We are accepting Telehealth and in-person appointments. Schedule a virtual visit.
Skip to main content

LGBTQ Identities and Mental Health: Unique Challenges and How to Cope

About 5.6% of Americans identify as lesbian, gay, bisexual, trans, or queer (LGBTQ). The world is becoming more accepting of these sexual and gender identities each day, but homophobia, transphobia, and stigma still exist.

LGBTQ people regularly face discrimination, abuse, and trauma because of their identities. These experiences create unique challenges, and LGBTQ people are more than twice as likely to experience mental health disorders than heterosexual people. 

If you identify as LGBTQ, don’t overlook your mental wellbeing. At Boston Neurobehavioral Associates, our team of psychiatrists, counselors, and health care providers are proud allies of the LGBTQ community. 

We provide comprehensive mental health services for people of all ages, genders, and sexual orientations to help them live happier, healthier lives. 

The connections between LGBTQ identity and mental health

Maybe you faced rejection from family and friends when you came out. Or maybe you’ve experienced abuse related to your identity, or you’re dealing with discrimination at work or school.

Being LGBTQ isn’t a mental health disorder, but the social stigma and discrimination that often come along with these identities can negatively affect your mental health. It’s important to recognize how experiences impact your mental wellbeing so you can start healing.

Depression and anxiety

About 61% of LGBTQ people have depression, and another 36% have anxiety. Depression is a common mental health disorder that’s characterized by feelings of hopelessness, sadness, and thoughts of suicide.

Anxiety disorders cause symptoms like intense worrying, sleep disturbances, phobias, and panic attacks. Although they’re separate mental health conditions, depression and anxiety often appear together.

Trauma and post-traumatic stress disorder (PTSD)

LGBTQ people are at risk for abuse, violence, and trauma due to cultural stigma. Experiencing trauma, whether it’s emotional, physical, or a combination can manifest in post-traumatic stress disorder (PTSD).

PTSD is a mental health condition that causes anxiety, flashbacks, paranoia, and more. Like depression and anxiety, it can interfere with your day-to-day life and your relationships with family and friends.

Suicidal thoughts and actions

People who identify as LGBTQ are more likely to contemplate or attempt suicide than heterosexual or cisgender people. One study found that 40% of transgender people have attempted suicide, which is almost 9 times higher than the average attempted suicide rate in the United States.

Thoughts of suicide can be triggered by depression, but they may also be linked to traumatic experiences, such as physical assault. If you or a loved one is experiencing suicidal thoughts or actions, seek emergency medical care right away.

Finding support for your mental health

If you identify as LGBTQ, you’re not alone. Our mental health professionals at Boston Neurobehavioral Associates offer comprehensive psychotherapy to help you overcome depression, anxiety, PTSD, and other mental health conditions.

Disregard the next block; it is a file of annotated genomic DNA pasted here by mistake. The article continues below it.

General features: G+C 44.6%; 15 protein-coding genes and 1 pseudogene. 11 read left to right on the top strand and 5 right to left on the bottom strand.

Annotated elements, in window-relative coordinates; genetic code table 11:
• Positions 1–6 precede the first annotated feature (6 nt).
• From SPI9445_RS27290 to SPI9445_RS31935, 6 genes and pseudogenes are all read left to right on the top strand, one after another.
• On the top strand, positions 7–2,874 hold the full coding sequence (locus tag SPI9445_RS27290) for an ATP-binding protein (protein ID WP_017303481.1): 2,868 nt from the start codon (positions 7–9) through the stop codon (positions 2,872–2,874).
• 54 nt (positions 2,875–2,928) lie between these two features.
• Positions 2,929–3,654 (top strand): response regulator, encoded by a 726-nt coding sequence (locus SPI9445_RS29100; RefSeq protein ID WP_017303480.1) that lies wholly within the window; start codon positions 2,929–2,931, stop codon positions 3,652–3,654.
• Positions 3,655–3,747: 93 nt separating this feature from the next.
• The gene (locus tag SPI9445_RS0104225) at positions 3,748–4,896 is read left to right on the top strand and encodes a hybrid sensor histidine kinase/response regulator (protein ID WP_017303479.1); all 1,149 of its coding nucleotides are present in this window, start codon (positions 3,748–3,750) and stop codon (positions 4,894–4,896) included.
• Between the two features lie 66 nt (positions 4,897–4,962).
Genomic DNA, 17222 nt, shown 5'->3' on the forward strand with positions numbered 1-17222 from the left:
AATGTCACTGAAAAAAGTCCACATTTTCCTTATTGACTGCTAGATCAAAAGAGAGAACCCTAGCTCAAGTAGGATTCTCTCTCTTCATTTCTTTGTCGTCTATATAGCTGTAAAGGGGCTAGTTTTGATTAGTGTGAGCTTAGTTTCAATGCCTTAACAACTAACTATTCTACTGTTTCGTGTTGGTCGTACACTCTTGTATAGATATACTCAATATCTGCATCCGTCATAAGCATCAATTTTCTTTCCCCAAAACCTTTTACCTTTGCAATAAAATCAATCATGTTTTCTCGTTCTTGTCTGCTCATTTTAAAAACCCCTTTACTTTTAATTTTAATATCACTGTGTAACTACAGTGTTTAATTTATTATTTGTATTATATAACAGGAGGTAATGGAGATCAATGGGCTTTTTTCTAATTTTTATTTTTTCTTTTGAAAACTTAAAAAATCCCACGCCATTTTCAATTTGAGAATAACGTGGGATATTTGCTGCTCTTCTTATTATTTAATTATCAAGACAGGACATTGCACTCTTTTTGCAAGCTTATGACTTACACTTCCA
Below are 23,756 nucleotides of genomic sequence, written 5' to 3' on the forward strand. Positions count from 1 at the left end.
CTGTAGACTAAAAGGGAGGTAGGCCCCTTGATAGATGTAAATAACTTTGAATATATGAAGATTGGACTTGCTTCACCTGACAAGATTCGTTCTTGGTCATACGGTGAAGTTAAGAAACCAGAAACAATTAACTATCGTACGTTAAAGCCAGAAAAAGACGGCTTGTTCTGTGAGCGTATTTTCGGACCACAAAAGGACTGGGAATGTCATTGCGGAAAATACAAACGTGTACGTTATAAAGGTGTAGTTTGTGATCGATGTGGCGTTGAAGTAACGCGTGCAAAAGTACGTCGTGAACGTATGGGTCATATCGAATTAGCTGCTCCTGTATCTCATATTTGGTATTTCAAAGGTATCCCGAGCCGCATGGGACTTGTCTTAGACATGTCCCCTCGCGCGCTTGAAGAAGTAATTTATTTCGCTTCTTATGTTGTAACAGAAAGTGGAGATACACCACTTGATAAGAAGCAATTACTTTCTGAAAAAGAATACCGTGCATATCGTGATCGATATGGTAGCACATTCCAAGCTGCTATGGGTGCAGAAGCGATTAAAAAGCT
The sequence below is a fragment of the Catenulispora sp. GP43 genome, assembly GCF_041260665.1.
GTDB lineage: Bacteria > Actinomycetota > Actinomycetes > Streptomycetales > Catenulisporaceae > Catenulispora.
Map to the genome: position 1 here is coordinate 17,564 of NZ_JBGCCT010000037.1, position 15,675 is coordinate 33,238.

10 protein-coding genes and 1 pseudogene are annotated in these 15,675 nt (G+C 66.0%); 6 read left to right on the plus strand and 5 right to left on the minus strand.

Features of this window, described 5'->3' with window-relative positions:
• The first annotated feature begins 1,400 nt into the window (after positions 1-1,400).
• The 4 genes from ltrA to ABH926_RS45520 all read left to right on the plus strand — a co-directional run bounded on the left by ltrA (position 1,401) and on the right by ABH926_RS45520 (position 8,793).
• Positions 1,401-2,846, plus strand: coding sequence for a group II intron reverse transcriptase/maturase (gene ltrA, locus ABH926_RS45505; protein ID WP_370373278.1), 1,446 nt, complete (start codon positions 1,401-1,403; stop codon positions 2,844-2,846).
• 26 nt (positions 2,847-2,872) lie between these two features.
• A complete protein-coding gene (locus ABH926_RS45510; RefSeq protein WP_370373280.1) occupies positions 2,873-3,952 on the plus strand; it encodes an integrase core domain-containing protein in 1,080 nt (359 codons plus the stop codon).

Seeking mental health care can reduce negative symptoms, help you build a support network of family and friends, and even save your life. Our therapists strive to equip you with the tools you need to improve your mental health and we also offer medication management as needed. 

Being LGBTQ increases your risk for mental health disorders, but professional counseling can improve your mental wellbeing and your life. From additional LGBTQ resources to confidential talk therapy, we’re here to help.

Contact Boston Neurobehavioral Associates online or call the office nearest you for an appointment.

You Might Also Enjoy...

Spotting the Signs of PTSD in a Loved One

Do you think your loved one might have PTSD? Post-traumatic stress disorder is a serious mental health condition, and it’s hard to see someone you care about struggling. Learn the symptoms and how to offer support here.

How ADHD Affects Adults Differently than Children

ADHD is often labeled a childhood disorder — but the truth is, it also affects adults. Symptoms become more subtle as you age, and they have the power to seriously hinder your quality of life. Learn the differences and find treatment options here.
4 Steps to Take Charge of Compulsions in the New Year

4 Steps to Take Charge of Compulsions in the New Year

It’s a new year and a new chance to take charge of your compulsions. But, that’s easier said than done. Fortunately, there’s a four-step model you can use alongside mental telehealth care to help you tackle compulsions and feel like yourself again.
Navigating Your First Panic Attack

Navigating Your First Panic Attack

When you have your first panic attack, it’s intense, scary, and often overwhelming. There are, however, a few things you can do to help yourself get through it so you can focus on the future, not your fear.
How to Cope with Social Anxiety During the Holidays

How to Cope with Social Anxiety During the Holidays

Social anxiety is tough at any time of the year — but during the holidays, it can be especially troublesome. Fortunately, there are effective ways to cope with your anxiety so you can relax and enjoy the holidays.